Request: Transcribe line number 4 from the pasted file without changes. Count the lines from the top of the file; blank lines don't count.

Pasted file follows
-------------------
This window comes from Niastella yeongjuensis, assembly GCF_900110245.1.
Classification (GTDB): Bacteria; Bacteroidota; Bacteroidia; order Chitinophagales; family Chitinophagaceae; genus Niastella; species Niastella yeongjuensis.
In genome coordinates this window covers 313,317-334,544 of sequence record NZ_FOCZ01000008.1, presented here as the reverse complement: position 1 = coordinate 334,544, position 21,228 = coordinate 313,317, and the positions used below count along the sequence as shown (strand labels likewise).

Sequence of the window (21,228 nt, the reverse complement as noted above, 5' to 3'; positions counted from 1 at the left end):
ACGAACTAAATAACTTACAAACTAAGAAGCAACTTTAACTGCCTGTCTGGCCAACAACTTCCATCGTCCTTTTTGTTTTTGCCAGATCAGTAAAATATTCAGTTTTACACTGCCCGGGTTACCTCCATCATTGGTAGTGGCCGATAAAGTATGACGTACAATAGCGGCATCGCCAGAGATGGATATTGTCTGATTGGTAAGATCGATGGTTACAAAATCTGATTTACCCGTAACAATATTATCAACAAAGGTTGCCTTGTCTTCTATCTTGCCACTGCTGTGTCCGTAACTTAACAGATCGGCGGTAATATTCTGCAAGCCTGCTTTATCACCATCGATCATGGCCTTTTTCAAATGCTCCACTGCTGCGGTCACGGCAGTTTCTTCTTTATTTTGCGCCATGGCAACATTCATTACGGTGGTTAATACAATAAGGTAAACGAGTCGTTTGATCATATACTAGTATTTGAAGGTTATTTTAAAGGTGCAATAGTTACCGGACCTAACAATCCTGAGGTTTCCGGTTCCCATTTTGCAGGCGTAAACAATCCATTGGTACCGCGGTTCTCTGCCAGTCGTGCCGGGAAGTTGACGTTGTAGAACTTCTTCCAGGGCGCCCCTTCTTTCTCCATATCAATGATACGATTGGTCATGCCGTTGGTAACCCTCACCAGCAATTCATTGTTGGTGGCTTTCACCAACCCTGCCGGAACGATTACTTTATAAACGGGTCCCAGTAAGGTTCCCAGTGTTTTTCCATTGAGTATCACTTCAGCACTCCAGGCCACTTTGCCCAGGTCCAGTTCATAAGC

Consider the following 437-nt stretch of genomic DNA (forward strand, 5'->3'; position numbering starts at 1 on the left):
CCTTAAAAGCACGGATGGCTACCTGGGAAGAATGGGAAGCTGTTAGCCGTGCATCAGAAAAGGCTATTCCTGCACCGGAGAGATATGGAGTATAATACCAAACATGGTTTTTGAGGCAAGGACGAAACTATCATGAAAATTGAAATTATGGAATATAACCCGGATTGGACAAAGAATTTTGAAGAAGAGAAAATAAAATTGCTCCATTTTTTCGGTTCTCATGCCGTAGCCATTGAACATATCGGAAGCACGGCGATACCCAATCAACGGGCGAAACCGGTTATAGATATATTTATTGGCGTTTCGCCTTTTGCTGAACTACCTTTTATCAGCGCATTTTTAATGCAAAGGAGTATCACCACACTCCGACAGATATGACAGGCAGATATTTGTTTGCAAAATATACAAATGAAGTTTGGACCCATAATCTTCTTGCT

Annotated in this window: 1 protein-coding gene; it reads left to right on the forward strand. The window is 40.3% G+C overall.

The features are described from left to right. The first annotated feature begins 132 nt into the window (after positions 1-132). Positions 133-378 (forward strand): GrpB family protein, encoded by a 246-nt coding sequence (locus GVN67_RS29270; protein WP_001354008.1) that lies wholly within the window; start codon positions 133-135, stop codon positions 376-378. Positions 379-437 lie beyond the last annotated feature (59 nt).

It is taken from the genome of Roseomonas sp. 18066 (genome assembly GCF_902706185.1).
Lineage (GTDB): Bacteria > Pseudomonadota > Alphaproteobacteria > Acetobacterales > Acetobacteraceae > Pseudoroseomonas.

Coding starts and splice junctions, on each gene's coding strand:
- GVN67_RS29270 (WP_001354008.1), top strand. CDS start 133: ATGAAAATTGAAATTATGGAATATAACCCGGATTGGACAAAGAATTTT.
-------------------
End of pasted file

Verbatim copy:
Sequence of the window (21,228 nt, the reverse complement as noted above, 5' to 3'; positions counted from 1 at the left end):